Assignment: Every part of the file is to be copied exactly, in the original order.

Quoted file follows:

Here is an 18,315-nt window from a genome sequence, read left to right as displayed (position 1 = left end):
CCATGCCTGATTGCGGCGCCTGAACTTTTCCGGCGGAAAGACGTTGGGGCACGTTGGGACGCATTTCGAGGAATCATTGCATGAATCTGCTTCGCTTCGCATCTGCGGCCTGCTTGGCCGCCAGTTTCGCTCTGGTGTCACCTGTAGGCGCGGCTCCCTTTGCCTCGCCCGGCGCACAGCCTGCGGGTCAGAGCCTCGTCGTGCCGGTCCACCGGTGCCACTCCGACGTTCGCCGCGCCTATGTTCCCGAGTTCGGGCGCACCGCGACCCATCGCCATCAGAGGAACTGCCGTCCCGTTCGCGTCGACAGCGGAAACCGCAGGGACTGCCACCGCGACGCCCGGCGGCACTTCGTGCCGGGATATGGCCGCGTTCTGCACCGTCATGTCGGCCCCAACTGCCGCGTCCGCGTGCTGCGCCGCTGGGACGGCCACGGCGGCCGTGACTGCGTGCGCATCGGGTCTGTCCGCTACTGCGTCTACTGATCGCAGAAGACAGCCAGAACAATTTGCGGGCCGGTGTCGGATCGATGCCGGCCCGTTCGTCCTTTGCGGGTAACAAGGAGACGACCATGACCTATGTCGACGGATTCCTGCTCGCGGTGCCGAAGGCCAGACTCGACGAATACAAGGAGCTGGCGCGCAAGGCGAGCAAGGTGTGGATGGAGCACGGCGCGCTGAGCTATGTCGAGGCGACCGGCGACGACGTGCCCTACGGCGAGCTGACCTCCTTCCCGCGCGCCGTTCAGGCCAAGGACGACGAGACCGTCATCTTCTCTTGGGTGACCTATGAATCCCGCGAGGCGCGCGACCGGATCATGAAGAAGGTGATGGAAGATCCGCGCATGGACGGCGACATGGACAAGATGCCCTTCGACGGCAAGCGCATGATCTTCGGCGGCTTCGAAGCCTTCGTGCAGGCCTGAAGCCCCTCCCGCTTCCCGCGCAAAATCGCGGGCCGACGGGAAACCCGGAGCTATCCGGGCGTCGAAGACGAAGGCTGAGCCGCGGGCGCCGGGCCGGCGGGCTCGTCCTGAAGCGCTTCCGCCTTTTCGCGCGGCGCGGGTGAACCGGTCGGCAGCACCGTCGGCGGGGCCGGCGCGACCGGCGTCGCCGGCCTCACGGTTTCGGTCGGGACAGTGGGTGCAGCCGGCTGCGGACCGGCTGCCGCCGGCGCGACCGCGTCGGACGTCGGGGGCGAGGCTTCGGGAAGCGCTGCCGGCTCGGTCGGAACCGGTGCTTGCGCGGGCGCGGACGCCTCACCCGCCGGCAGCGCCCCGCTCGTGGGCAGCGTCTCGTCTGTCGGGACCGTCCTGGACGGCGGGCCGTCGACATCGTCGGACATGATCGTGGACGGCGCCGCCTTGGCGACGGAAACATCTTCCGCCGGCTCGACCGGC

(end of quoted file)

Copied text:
Here is an 18,315-nt window from a genome sequence, read left to right as displayed (position 1 = left end):
CCATGCCTGATTGCGGCGCCTGAACTTTTCCGGCGGAAAGACGTTGGGGCACGTTGGGACGCATTTCGAGGAATCATTGCATGAATCTGCTTCGCTTCGCATCTGCGGCCTGCTTGGCCGCCAGTTTCGCTCTGGTGTCACCTGTAGGCGCGGCTCCCTTTGCCTCGCCCGGCGCACAGCCTGCGGGTCAGAGCCTCGTCGTGCCGGTCCACCGGTGCCACTCCGACGTTCGCCGCGCCTATGTTCCCGAGTTCGGGCGCACCGCGACCCATCGCCATCAGAGGAACTGCCGTCCCGTTCGCGTCGACAGCGGAAACCGCAGGGACTGCCACCGCGACGCCCGGCGGCACTTCGTGCCGGGATATGGCCGCGTTCTGCACCGTCATGTCGGCCCCAACTGCCGCGTCCGCGTGCTGCGCCGCTGGGACGGCCACGGCGGCCGTGACTGCGTGCGCATCGGGTCTGTCCGCTACTGCGTCTACTGATCGCAGAAGACAGCCAGAACAATTTGCGGGCCGGTGTCGGATCGATGCCGGCCCGTTCGTCCTTTGCGGGTAACAAGGAGACGACCATGACCTATGTCGACGGATTCCTGCTCGCGGTGCCGAAGGCCAGACTCGACGAATACAAGGAGCTGGCGCGCAAGGCGAGCAAGGTGTGGATGGAGCACGGCGCGCTGAGCTATGTCGAGGCGACCGGCGACGACGTGCCCTACGGCGAGCTGACCTCCTTCCCGCGCGCCGTTCAGGCCAAGGACGACGAGACCGTCATCTTCTCTTGGGTGACCTATGAATCCCGCGAGGCGCGCGACCGGATCATGAAGAAGGTGATGGAAGATCCGCGCATGGACGGCGACATGGACAAGATGCCCTTCGACGGCAAGCGCATGATCTTCGGCGGCTTCGAAGCCTTCGTGCAGGCCTGAAGCCCCTCCCGCTTCCCGCGCAAAATCGCGGGCCGACGGGAAACCCGGAGCTATCCGGGCGTCGAAGACGAAGGCTGAGCCGCGGGCGCCGGGCCGGCGGGCTCGTCCTGAAGCGCTTCCGCCTTTTCGCGCGGCGCGGGTGAACCGGTCGGCAGCACCGTCGGCGGGGCCGGCGCGACCGGCGTCGCCGGCCTCACGGTTTCGGTCGGGACAGTGGGTGCAGCCGGCTGCGGACCGGCTGCCGCCGGCGCGACCGCGTCGGACGTCGGGGGCGAGGCTTCGGGAAGCGCTGCCGGCTCGGTCGGAACCGGTGCTTGCGCGGGCGCGGACGCCTCACCCGCCGGCAGCGCCCCGCTCGTGGGCAGCGTCTCGTCTGTCGGGACCGTCCTGGACGGCGGGCCGTCGACATCGTCGGACATGATCGTGGACGGCGCCGCCTTGGCGACGGAAACATCTTCCGCCGGCTCGACCGGC